Greater availability and accessibility of trade statistics disaggregated by gender can enable authorities at different levels — such as the Ministry of Finance and Ministry of Customs at the national level and port authorities at the local level — to more effectively measure the gaps and implement suitable gender specific provisions in the trade ecosystem. Working on high-level trade policy reforms, funding up-skilling programs geared toward women, implementing institutional reforms in trade, and encouraging holistic empowerment are some ways that India’s trade ecosystem can become more inclusive. 

High-level trade policy in India cannot afford to be gender neutral, especially considering the pre-existing disadvantages women face in trade due to various social, institutional, and structural factors. Drafting guidelines for new trade agreements ought to consider incorporating gender-specific provisions. Further, enabling women to effectively participate in trade goes beyond the scope of general trade policy alone. It necessitates a comprehensive approach that integrates trade policy with domestic reforms and capacity-building initiatives, encompassing digital literacy, financial literacy, and other trade related skills. These policy interventions can only be carried out with improved trade statistics disaggregated by gender. 

Research conducted by the World Bank Group on agriculture and spice value chains in the northeast region of India indicates that women’s participation is particularly prominent in lower levels of the value chain, such as on-farm activities including cultivation, harvesting, sorting, grading, packaging, and labeling. However, greater focus on capacity-building initiatives has the potential to enable women to transition into higher levels of the value chain, including roles in research and development, quality assurance, marketing, and distribution. The gap in education, skills, and training significantly undermines women’s ability to participate and assume leadership positions in trade-related sectors.

High-level trade policy in India cannot afford to be gender neutral, especially considering the pre-existing disadvantages women face in trade due to various social, institutional, and structural factors.

In addition, internal institutional reforms are crucial to real progress. India’s financial institutions must prioritize gender balance in their staff to help address the societal bias and skepticism toward women-owned enterprises. At the local level, port authorities need to promote women’s participation in decision-making processes. This necessarily includes ensuring women’s representation in the Permanent Trade Facilitation Committee (PTFC) and Customs Clearance Facility Committee (CCFC), and regular interactions conducted at the port level in India.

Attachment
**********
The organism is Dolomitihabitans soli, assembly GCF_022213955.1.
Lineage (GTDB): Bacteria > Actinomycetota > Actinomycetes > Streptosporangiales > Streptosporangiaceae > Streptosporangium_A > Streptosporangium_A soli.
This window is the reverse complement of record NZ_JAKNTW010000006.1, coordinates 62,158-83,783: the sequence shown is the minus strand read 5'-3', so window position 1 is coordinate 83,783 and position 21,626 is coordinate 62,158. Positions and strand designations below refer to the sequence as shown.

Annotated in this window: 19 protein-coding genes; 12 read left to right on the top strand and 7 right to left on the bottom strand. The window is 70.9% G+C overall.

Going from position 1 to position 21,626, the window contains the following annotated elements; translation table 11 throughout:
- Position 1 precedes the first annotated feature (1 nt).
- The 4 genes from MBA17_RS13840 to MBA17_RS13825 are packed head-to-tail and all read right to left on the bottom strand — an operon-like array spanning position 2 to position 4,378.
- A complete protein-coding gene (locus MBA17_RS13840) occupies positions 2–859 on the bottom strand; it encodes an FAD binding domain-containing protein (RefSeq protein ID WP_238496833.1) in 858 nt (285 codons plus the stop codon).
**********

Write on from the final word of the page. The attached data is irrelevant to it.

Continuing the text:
Further, the disproportionate burden of care on women adversely impacts their participation in the workforce. India allocates less than 1 percent of its Gross Domestic Product (GDP) to the care economy. Yet, investing in public-sector care infrastructure, even at just 2 percent of India’s GDP, has the potential to create 11 million jobs and improve women’s economic and social welfare as they transition into formal employment. Therefore, it is imperative to develop an action plan geared toward women’s holistic empowerment. This plan should include enhancing care policies and expanding care service provisions, which could include mandating gender tagging for all projects undertaken in India, irrespective of the implementing agency, to ensure that they address the specific needs and priorities of women.

One metric used to assess the empowerment of women in India’s care economy is maternity leave, where India stands out by offering 26 weeks of maternity leave, surpassing the International Labour Organization’s (ILO) standard mandate of 14 weeks, which is followed by 120 other countries. It is crucial to transform maternity leave into parental leave to foster a more supportive environment for working parents. However, this coverage only applies to a small fraction of women who are employed in formal sectors in India. 

Each of these reforms is essential for promoting gender equality in trade and advancing the pillars of the Indo-Pacific Economic Framework (IPEF). The four pillars of the IPEF aim to advance resilience, sustainability, inclusiveness, growth, fairness, and competition in trade; the centrality of women’s empowerment to all of these cannot be overstated. Given the significant gender disparity levels around the globe, India has the opportunity to take a leadership role by integrating a gender-inclusive approach into its global trade partnerships. Moreover, India’s growing integration into global trade presents an opportunity for India to address its own skill and capacity gaps by advancing gender equality and women’s empowerment. The first step in this journey is to provide Indian decision-makers with accurate and inclusive data that enables gender-conscious trade policy.

This article is based on the findings of the Policy Paper titled “Women’s Inclusion in India’s Trade Ecosystem,” authored by Nikita Singla.

Also Read: Empowering Women in Pakistan’s Economy

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Image 1: Women selling sausages at a Goa market via Wikimedia Commons.

Image 2: Woman designing jewelry via Wikimedia Commons.